Avoiding Burnout in Recovery during the COVID-19 Pandemic

Avoiding Burnout in Recovery during the COVID-19 Pandemic

The COVID-19 pandemic has drastically impacted our daily way of life. Many individuals in addiction recovery are having are tough time finding healthy ways of avoiding burnout in recovery.

A survey of 5,000 participants shows that 75% or more people feel that their routines, structure, and habits are negatively impacted by the COVID-19 quarantine.[1] Making those struggling with addiction much more open to feeling the adverse effects.

Avoiding burnout in recovery during this pandemic is possible if you know which signs to watch out for and the steps you need to keep you on the right track.

Signs of Recovery Burnout

What is recovery burnout? Recovery burnout is the mental, emotional, or physical exhaustion that allows us to lose the meaning of what our recovery means to us. Typically it’s a result of not addressing high-level stress.

Just like we can get burnout from working too much or from running errands while trying to watch the kids, burnout can happen during addiction recovery. These normal stressors can drain us of our ability to cope with the situation. The disruption of our daily lives caused by the COVID-19 pandemic has the ability to negatively impact your recovery.

5 Stages of Burnout in Recovery

To see the signs of burnout, we need to understand the five stages that lead there. Like we do when we are grieving, we move through 5 phases that ultimately lead to burnout in recovery.[1]

1. “Honeymoon” Phase

When we start a new task or get into our recovery, we’re excited about it. We are motivated to make a change and look at everything in a positive way. This is because we are reacting to the stresses of the new task at hand.

It is believed that if we develop excellent coping skills during the “honeymoon” phase that it can continue indefinitely.

Symptoms associated with this phase include:

  • Higher sustained energy and productivity levels
  • Personal satisfaction and accepting responsibility
  • Optimism and enthusiasm
  • Commitment to recovery
  • Creativity

2. Stress Onset

When the second stage of burnout begins, we may notice stress negatively affecting our physical, mental, or emotional health. We start to notice that some days are more difficult than others, and our optimism begins to fall.

Symptoms associated with this phase include:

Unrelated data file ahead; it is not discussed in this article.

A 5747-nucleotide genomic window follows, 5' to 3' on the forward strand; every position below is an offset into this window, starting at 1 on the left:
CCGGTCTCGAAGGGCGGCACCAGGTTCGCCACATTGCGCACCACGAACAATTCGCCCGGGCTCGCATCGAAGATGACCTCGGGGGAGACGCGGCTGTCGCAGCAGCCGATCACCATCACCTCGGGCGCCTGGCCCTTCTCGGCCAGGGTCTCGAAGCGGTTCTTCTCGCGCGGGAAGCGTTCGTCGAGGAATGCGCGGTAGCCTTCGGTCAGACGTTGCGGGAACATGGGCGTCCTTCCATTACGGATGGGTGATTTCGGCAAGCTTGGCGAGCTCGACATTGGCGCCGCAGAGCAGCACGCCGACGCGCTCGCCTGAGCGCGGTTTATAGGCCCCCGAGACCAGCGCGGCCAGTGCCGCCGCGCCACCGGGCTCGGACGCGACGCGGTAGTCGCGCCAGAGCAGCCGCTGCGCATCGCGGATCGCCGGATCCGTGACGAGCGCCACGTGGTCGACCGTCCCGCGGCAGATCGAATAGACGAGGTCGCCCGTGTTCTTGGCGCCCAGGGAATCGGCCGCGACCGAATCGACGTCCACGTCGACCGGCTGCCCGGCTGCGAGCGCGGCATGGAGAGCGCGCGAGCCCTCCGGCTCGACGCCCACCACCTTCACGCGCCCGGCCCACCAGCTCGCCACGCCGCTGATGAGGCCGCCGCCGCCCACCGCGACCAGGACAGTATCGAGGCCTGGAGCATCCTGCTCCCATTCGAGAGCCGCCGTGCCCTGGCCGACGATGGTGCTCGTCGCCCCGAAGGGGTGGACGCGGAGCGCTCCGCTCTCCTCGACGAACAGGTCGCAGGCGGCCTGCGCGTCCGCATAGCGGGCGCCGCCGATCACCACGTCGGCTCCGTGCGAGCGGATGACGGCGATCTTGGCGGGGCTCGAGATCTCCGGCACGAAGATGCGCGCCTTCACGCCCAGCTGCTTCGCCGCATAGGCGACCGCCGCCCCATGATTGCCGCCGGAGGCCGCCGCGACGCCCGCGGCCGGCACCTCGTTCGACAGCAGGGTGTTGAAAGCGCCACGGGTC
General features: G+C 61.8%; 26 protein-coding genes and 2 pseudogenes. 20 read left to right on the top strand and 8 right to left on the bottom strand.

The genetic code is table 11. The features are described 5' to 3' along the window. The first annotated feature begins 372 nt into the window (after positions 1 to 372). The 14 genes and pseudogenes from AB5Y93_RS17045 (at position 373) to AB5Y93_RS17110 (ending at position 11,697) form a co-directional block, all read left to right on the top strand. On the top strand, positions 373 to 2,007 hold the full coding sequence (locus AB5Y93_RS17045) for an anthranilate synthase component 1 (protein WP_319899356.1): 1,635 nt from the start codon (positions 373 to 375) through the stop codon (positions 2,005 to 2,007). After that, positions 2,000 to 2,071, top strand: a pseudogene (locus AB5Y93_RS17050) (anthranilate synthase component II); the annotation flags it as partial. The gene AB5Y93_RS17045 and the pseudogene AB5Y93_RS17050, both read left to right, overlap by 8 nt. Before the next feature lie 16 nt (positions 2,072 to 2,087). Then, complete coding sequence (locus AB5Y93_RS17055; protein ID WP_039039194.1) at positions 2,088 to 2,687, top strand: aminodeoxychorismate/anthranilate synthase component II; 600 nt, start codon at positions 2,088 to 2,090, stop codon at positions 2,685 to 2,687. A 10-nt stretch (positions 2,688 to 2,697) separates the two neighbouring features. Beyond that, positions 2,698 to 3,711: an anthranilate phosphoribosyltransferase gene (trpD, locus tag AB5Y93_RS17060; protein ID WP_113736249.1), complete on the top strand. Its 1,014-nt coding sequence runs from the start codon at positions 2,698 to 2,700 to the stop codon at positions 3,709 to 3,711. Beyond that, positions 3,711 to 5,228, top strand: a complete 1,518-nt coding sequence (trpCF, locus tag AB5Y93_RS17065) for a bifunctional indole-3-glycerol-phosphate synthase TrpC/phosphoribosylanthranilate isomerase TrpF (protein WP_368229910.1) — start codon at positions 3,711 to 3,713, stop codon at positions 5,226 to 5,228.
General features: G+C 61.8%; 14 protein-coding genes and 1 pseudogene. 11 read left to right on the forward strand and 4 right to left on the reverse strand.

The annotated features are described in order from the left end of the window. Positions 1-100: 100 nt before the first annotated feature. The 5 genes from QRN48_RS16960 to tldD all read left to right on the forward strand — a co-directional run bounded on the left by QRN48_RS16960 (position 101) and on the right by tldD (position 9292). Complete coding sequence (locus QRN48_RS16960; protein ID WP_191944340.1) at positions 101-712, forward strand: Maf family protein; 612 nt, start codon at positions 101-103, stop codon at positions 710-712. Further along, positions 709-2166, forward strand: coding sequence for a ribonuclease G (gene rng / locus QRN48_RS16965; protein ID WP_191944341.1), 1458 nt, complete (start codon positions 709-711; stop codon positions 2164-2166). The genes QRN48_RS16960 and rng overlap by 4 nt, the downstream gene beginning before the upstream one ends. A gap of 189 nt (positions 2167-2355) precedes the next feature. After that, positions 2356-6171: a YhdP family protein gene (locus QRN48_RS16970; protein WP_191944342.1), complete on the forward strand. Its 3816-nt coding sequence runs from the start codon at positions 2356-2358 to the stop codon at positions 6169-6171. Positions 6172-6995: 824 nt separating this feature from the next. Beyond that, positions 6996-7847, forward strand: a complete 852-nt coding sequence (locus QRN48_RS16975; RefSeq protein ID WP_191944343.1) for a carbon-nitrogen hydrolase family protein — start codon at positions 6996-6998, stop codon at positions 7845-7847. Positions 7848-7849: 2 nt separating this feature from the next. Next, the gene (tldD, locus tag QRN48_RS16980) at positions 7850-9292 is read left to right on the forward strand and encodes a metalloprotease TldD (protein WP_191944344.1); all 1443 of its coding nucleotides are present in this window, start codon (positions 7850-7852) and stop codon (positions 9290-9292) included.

• Dissatisfaction with your recovery
  • High blood pressure and anxiety
  • Physical symptoms such as a change in appetite or diet, fatigue, heart palpitations, headaches, or unusual heart rhythms.
  • Productivity problems such as inability to focus, lower productivity, short-term memory issues, and avoiding making decisions
  • Sleep disturbances such as lack of sleep, poor quality sleep, or grinding your teeth at night.
  • Ignoring personal needs such as hygiene or social interactions

3. Chronic Stress

When stress starts to take hold of you and begins to negatively impact your health, the third stage of recovery burnout can occur. In this phase, we quickly go from motivated to experiencing stress frequently.

Symptoms associated with this phase include:

  • Fatigue and tiredness in the mornings
  • Self-isolation and social withdrawal
  • Having issues at work such as being late, missing deadlines, and procrastination
  • Denying problems at home, work, or school
  • Physical illness
  • Emotional issues such as resentfulness, anger, aggressive behavior, or a cynical attitude.
  • Feeling panicked, out of control, or threatened
  • Increased alcohol/drug or caffeine consumption
  • Decreased sexual desire

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Avoiding Burnout in Recovery

4. Burnout

When we get to stage the 4th stage of recovery, burnout is where symptoms become critical. Running on empty and continuing as normal is not often possible at this stage, and seeking help is crucial.

Symptoms associated with this phase include:

  • You’re no longer thinking about your recovery
  • Chronic pain such as headaches
  • Stomach or bowel problems
  • Feeling hopeless and empty inside
  • Obsessing over problems and having a pessimistic outlook on work and life
  • Total neglect of personal needs
  • Increase of “escapist” activities, social isolation, and desire to “drop out” of society.
  • Poor self-esteem and self-doubt.
  • Self-doubt
  • Behavioral changes

5. Habitual Burnout

When your symptoms reach the final phase of recovery burnout, it means that it is much easier to allow your symptoms to control you and stop your recovery in its tracks. These symptoms become so embedded in our daily life that it can lead to significant emotional, mental, or physical issues.

Symptoms associated with this phase include:

  • No desire to continue recovery
  • Increased drug or alcohol use
  • Depression
  • Chronic mental, physical and emotional fatigue
  • Burnout syndrome

Avoiding Burnout in Recovery

Now that we know the signs and stages of burnout in recovery, we can start to address the underlying issues. At Clear Life Recovery, we understand how difficult it can be to go through recovery during the COVID-19 pandemic.

Our specialized team works one-to-one with clients to guide them toward everlasting recovery. We help you to keep a good, solid routine and develop coping skills that will aid in your addiction recovery.

We take a holistic approach and provide many services in our treatment programs, including:

If you’re beginning to feel the symptoms of burnout in recovery, give us a call today. We can help get you back to a healthy, happy life!



[1] https://thriveglobal.com/stories/leadership-team-burnout-compassion-health-coronavirus-crisis/

[2] https://www.thisiscalmer.com/blog/5-stages-of-burnout